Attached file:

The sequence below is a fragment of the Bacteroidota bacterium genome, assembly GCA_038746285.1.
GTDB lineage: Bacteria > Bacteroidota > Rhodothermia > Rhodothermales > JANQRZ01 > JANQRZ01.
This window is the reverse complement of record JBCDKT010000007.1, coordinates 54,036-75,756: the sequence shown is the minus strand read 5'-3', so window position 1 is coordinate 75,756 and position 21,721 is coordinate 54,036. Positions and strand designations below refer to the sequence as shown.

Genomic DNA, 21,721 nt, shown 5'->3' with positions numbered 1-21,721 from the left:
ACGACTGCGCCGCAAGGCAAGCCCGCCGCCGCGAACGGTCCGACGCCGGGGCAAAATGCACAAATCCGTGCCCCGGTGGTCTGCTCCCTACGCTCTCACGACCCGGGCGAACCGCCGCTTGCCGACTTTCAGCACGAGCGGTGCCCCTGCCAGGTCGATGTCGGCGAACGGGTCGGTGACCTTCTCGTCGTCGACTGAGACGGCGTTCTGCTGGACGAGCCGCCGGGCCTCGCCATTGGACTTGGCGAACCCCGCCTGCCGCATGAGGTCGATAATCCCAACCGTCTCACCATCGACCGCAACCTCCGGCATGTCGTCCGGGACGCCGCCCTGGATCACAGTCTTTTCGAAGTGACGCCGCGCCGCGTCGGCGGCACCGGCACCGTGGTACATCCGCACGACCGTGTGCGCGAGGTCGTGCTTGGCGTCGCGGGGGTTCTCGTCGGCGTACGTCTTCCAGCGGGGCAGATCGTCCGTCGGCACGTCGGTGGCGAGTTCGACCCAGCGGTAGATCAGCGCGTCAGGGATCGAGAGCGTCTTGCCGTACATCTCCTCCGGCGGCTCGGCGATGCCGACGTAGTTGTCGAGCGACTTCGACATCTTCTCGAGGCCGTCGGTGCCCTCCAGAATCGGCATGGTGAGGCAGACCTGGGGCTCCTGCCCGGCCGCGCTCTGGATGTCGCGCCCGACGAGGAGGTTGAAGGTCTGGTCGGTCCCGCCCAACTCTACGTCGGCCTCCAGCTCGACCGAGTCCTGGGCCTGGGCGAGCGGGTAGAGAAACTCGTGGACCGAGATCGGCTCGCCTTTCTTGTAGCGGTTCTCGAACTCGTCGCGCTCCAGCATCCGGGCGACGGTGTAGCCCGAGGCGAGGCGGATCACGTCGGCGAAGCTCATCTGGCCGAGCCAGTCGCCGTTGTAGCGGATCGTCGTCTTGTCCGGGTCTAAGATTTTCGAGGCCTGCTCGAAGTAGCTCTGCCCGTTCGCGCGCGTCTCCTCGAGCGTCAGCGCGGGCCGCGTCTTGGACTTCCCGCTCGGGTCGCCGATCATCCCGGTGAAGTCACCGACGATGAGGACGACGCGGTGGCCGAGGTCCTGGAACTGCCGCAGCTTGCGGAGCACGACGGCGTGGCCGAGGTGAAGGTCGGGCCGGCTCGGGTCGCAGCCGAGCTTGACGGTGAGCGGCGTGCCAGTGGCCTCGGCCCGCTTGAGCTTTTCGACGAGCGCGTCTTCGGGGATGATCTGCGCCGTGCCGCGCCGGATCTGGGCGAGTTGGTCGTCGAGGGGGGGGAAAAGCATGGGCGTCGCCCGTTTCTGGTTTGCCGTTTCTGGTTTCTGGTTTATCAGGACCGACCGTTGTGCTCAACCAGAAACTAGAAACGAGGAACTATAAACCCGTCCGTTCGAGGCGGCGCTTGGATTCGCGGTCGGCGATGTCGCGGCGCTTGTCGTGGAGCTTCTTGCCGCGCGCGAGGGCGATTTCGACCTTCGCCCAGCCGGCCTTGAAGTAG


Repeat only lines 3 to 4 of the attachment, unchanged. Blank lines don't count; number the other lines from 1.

This window is the reverse complement of record JBCDKT010000007.1, coordinates 54,036-75,756: the sequence shown is the minus strand read 5'-3', so window position 1 is coordinate 75,756 and position 21,721 is coordinate 54,036. Positions and strand designations below refer to the sequence as shown.

Genomic DNA, 21,721 nt, shown 5'->3' with positions numbered 1-21,721 from the left: